Direct electrophysiological recordings from human brains are a rare opportunity afforded by the clinical needs of patients undergoing intracranial monitoring for epilepsy surgery. The primary focus of the PI's R01 is on using microelectrode array recordings of local field potentials, multi-unit and single neuron activity to investigate th spatial properties of spontaneous seizures in the human brain, and how they are reflected in standard EEG. The PI's colleagues, included as major and minor users in this proposal, pursue R01-funded research in basic cognitive neuroscience that exploits the opportunity for more direct brain investigation in surgical epilepsy patients within the framework of the PI's clinical program. This proposal thus aims to extend significantly existing investigations of both pathological and normal function that are otherwise restricted to animal models or non-invasive EEG - a rare and almost unprecedented opportunity. We request funding for a clinically approved, 256-channel integrated recording system, capable of recording from many types of electrodes at variable sampling rates up to 30 kHz/channel. This system will allow us to obtain high quality EEG recordings across a spectrum of frequencies and spatial scales, precisely timelocked to unit activity. The compilation of all these data types into a single, cohesive data set with software tools conveniently provided on the instrument as well as those shared by the investigators will simplify and enhance data sharing among the group. We anticipate that this system will enable many future electrophysiological investigations in humans that make use of the burgeoning advances in clinical sensor technology in a variety of clinical and investigative fields.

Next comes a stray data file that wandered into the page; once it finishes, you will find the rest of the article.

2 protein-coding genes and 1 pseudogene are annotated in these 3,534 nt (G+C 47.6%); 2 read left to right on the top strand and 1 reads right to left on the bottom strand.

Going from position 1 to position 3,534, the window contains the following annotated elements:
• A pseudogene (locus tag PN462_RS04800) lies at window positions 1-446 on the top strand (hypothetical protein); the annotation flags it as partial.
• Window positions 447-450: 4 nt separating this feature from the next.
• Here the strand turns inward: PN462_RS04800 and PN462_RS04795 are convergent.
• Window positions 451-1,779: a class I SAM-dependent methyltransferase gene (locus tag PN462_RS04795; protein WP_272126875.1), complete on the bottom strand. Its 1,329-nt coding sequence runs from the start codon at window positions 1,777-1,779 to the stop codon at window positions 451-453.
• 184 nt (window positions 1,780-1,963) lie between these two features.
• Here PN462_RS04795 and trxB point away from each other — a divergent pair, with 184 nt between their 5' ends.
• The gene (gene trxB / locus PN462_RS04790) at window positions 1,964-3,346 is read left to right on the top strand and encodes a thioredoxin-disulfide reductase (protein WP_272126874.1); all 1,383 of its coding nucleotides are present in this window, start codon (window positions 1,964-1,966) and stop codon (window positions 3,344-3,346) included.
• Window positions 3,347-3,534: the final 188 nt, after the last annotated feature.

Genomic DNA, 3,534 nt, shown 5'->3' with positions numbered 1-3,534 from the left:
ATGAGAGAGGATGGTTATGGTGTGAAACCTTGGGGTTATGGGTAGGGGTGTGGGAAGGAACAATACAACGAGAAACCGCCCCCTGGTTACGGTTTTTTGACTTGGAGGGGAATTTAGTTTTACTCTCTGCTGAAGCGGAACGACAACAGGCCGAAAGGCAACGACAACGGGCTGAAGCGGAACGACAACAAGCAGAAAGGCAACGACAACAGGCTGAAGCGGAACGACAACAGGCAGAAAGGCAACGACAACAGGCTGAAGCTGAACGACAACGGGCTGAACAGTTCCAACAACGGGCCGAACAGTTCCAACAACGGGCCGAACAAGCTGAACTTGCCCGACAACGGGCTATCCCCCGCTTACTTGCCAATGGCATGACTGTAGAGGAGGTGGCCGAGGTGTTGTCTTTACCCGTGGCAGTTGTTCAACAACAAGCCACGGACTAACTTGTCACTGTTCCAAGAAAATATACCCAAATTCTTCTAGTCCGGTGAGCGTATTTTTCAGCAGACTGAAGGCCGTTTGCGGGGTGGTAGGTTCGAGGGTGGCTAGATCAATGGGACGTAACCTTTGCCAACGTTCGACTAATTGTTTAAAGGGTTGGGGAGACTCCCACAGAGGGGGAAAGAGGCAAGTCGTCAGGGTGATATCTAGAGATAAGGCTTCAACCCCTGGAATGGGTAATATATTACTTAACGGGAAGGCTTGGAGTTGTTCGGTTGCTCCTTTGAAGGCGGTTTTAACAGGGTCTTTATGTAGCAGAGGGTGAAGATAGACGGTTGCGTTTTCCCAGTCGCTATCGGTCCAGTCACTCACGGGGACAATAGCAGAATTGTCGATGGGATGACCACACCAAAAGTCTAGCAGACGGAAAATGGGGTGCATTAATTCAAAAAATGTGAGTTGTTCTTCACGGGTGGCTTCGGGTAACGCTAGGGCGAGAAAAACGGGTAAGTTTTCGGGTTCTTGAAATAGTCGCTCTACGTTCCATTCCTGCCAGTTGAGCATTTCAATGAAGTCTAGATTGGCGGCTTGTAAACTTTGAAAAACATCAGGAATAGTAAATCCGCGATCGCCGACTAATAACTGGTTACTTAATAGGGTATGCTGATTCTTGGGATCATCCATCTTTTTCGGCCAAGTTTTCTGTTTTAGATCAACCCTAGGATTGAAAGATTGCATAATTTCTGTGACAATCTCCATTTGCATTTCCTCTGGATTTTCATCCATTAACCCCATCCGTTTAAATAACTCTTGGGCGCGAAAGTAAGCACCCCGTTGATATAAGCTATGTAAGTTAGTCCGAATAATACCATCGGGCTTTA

|McGovern, Robert A; Ratneswaren, Tarini; Smith, Elliot H et al. (2015) Investigating the function of deep cortical and subcortical structures using stereotactic electroencephalography: lessons from the anterior cingulate cortex. J Vis Exp :|